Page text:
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The Neuroscience of Mindfulness

Rick Hanson & Melli O'Brien






Scan the following QR code with your camera app to open it on your phone

The Neuroscience of Mindfulness

Rick shares the science-backed benefits of mindfulness and how the practice affects the body and brain, and therefore our lives.

I'm your host Melli O'Brien.

And with me today, I

am thrilled to have Dr.

Rick Hanson with us today.

And Rick is a neuro psychologist and he's

also a New York Times bestselling author.

His books include Hardwiring Happiness,

my favorite is Buddha Brain and Just

One Thing and also Mother Nurture.

And he's also the founder of

the Wellspring Institute for

Contemplating Wisdom and Neuroscience.

Rick has spoken at universities like

Oxford and Harvard, and also taught at

meditation centers around the world and

is also the creator of an online course

called the Foundations of Well-being.

And can I just say also for all of you

out there who want to just find some

really great free resources on how to

live a more happy, contented and peaceful

life, Rick's website, RickHanson.net,

which is spelled Hanson, H A N S O N

is just like an amazing resource of

free information to go and check out.

So I highly recommend going

and checking that out as well.

Rick, I'm absolutely thrilled

to have you here with us today.

Thank you.

And I can't wait to talk all things

neuroscience and mindfulness with you.

You're welcome.

I'm happy to be here.


So as I mentioned, I want to talk about

with you today mainly how mindfulness

changes our brains and changes our

whole lives really from the inside out.

But I'd love to talk with you first

of all, about, well, I have kind of

like a two-fold question for you.

First of all, would you consider

yourself, on reflection now, would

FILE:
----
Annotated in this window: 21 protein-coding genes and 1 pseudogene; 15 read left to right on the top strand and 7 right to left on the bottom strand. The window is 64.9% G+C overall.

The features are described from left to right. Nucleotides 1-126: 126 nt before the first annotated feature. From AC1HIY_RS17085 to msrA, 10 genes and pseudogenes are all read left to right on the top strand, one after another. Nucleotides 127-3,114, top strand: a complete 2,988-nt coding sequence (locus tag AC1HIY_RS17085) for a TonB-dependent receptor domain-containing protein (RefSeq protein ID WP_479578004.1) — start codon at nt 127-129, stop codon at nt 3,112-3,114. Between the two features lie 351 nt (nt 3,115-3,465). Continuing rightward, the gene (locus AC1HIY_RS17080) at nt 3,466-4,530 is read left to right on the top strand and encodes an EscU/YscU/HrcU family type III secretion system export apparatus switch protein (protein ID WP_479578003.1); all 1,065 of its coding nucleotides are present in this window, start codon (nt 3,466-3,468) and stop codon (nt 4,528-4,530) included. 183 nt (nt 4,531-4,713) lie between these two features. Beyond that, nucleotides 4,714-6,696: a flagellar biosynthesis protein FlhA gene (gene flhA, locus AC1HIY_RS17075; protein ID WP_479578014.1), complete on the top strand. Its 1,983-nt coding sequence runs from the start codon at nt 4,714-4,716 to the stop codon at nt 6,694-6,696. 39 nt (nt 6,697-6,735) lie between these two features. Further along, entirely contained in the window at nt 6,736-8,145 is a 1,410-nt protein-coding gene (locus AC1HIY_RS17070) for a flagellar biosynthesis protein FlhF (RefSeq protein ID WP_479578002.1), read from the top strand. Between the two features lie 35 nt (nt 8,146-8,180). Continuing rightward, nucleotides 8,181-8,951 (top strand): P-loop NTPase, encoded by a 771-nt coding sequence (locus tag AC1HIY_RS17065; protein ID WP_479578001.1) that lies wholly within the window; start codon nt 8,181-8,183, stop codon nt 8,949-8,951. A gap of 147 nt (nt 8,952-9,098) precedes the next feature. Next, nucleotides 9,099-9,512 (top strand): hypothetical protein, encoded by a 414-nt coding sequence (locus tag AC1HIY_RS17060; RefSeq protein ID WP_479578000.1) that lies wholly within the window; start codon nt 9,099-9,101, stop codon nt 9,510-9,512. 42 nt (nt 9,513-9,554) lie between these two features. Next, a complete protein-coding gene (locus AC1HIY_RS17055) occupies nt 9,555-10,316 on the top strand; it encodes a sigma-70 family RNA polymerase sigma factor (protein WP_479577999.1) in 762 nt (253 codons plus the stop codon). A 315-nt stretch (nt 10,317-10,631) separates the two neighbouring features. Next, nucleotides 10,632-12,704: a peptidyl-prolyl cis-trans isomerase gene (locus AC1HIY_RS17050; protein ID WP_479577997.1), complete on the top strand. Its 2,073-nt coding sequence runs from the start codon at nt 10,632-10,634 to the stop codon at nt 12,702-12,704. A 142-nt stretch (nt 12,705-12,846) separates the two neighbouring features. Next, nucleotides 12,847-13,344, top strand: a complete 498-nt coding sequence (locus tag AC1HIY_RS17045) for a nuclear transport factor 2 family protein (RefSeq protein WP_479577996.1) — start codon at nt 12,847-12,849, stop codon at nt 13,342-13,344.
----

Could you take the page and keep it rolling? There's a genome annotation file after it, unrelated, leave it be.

you say that you were a contemplative

child, a spiritually inclined child?

And if you could tell us the story

of how you came to be practicing

mindfulness and interested in the

contemplative traditions of the world.

That's such a great question.

You know, Melli, I think a lot of

people, when they are kids and a lot

of kids, when they're kids, a lot of

kids, period, like me, including at

a young age, you know, my earliest

memories go back to being nearly three.

I wasn't quite three, or

I had just turned three.

And in those vivid memories as well

as other vivid memories is really

continuously, or it shows up in most of

them, a background sense that there was

a tremendous amount of construction of

unnecessary unhappiness - in my family,

the other kids around me, school.

I was in schools watching the adults,

just a lot of needless tension, worry,

bickering, fault-finding, hassling,

stress, frazzledness, and so forth.

And there was in me a very strong sense

of a kind of poignant, wistful wishfulness

that it did not need to be this way.

I didn't know how people could

reliably, stably find lasting true

happiness, love and inner peace.

But I honestly had a sense of a

kind of quest to find out in the

back of my mind, partly motivated

by being quite unhappy myself.

Nothing like pain to want you to pull

your hand back from the hot stove.